Bill would let families seek emotional damages in gun-related wrongful death cases

Photo courtesy of the New York State Attorney General’s Office
A bill introduced in the Senate October 25 would allow families of those killed by guns and other deadly weapons to seek emotional distress damages from the killer in civil lawsuits. If passed, the legislation would put New York in line with 41 other states that already allow non-economic damages when a loved one is killed.

A new bill introduced in the state Senate would allow families of those killed by guns in New York to sue the killer for pain and suffering damages.

New York state is currently only one of nine states that does not allow compensation for non-economic damages in its wrongful death statute. This bill aims to provide a legal recourse for parents, children, siblings and other loved ones for the grief and suffering they sustain as a result of the violent and sudden loss of a child, parent or other close relative.

“This bill will provide desperately needed recourse for families who lose a loved one due to senseless gun violence,” said Senator Jim Gaughran. “It will bring New York’s nearly 150-year old wrongful death statute in line with the rest of the country and allow financial protections to grieving families.

Gaughran, D-Northport, said he hopes to see strong support on the bill in his own conference next session, and even hopes for bipartisan support.

“I don’t even think the NRA could oppose this,” he said.

The bill, introduced on October 25, specifically amends the Estates, Powers and Trusts Law, which currently limits damages for all wrongful death action to economic losses. Gaughran, and the bill’s Assembly sponsor Charles Lavine, hope their legislation will build on recent laws that treat the issue of gun violence as a public health issue.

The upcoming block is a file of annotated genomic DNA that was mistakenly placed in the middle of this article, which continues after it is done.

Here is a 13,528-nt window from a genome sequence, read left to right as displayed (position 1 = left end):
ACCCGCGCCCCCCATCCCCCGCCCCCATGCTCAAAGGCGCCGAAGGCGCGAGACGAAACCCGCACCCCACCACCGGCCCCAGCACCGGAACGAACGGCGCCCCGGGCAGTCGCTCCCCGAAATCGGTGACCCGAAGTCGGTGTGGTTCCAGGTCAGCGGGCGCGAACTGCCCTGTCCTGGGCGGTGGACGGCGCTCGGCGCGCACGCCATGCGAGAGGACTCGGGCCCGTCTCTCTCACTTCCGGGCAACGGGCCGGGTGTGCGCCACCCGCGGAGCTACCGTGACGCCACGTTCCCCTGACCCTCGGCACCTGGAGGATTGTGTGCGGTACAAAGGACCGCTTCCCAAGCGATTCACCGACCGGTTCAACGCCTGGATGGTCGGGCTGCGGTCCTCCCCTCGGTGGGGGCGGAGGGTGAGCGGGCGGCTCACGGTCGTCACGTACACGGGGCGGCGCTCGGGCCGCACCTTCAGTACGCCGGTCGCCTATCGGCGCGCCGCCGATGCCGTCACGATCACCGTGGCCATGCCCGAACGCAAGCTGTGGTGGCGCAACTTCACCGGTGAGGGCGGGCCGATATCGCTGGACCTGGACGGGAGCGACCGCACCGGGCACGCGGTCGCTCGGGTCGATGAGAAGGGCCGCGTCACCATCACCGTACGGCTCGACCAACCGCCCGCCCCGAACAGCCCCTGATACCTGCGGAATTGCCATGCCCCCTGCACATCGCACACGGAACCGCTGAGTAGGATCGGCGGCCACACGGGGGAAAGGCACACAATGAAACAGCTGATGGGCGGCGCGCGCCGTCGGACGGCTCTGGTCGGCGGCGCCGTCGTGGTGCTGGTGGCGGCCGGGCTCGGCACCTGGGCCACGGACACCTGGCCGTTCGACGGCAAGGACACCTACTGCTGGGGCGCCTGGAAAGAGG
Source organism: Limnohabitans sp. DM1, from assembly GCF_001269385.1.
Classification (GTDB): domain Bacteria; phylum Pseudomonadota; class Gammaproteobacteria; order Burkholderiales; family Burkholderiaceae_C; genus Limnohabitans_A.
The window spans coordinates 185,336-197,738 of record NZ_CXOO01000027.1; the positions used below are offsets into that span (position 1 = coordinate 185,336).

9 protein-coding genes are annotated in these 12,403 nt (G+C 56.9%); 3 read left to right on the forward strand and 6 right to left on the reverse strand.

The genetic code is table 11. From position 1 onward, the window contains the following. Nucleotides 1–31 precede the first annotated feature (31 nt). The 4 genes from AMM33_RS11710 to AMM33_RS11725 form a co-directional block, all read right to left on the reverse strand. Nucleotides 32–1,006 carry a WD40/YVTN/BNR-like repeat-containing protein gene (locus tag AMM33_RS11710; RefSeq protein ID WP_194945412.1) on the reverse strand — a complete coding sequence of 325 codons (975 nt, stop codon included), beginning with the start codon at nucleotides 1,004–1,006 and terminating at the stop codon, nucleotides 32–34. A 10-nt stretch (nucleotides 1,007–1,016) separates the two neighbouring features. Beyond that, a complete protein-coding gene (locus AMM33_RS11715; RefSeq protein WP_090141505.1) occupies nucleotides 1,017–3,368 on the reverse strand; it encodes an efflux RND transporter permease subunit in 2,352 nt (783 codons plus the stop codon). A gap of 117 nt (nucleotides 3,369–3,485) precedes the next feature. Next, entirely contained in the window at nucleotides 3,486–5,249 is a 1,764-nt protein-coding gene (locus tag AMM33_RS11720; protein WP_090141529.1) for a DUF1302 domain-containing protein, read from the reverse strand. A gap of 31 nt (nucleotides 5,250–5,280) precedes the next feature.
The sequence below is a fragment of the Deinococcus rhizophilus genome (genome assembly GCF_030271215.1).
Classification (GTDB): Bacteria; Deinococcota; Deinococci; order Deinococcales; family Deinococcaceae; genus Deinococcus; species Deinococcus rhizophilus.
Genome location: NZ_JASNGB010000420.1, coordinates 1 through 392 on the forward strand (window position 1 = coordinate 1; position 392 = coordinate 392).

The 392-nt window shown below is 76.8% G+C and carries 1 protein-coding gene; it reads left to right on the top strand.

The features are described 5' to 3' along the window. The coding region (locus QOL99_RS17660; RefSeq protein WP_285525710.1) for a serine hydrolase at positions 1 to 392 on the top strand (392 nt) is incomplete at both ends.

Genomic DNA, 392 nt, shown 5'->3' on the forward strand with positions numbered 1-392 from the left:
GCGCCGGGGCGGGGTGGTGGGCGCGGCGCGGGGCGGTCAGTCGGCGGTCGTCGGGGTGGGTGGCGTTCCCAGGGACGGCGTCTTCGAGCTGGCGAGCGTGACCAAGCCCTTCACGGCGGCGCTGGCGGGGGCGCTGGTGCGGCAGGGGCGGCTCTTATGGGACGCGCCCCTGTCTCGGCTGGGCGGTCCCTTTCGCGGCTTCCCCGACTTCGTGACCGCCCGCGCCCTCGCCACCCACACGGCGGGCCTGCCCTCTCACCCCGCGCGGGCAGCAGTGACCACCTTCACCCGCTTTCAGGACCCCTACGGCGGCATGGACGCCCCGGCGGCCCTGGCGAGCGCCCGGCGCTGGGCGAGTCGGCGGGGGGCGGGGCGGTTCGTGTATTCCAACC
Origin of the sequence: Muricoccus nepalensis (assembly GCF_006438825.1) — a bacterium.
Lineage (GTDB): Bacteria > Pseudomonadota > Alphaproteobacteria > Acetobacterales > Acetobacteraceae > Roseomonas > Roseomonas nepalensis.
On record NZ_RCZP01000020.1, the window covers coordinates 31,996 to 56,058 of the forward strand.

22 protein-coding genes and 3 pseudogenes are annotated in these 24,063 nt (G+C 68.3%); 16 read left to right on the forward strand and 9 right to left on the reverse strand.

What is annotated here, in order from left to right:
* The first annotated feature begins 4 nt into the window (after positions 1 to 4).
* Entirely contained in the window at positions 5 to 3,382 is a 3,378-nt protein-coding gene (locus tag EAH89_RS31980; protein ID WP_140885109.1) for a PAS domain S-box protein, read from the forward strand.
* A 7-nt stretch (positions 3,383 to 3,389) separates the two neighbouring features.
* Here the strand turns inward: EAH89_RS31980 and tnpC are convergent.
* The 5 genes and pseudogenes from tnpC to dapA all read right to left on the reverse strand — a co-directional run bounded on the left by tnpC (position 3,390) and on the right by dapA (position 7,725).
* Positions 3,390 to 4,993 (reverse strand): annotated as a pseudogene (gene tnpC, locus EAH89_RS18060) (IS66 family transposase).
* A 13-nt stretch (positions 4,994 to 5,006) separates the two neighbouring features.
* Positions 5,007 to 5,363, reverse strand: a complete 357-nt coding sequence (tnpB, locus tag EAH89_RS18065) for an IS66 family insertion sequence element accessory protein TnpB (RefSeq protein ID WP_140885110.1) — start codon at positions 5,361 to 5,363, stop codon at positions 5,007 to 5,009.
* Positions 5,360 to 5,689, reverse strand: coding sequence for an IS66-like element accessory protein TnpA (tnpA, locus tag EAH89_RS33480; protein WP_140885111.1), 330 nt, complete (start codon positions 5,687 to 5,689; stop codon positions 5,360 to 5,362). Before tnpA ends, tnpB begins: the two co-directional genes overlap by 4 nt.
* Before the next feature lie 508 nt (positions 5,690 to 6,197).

Bill Sponsor, Sen. Jim Gaughran, D-Northport

Gaughran said the bill will not make firearm manufacturers liable for pain and suffering damages in wrongful death lawsuits. The bill (S.6803) also pertains to the use of other “deadly weapons” such as knives and switchblades. It currently resides in the Senate Rules Committee. The bill is expected to have no fiscal implications for taxpayers.

“For far too long, parents and the families of children have paid an exorbitant emotional price for losing a child to the reckless behavior of gun violence,” Assemblyman Lavine said. “Expanding New York’s law to allow these broken families a small sense of relief by giving them the legal right to financially recover from a devastating loss is a step in the right direction towards regaining their peace by making gun manufacturers accountable.”

The Assembly version of the bill is expected to be introduced by January.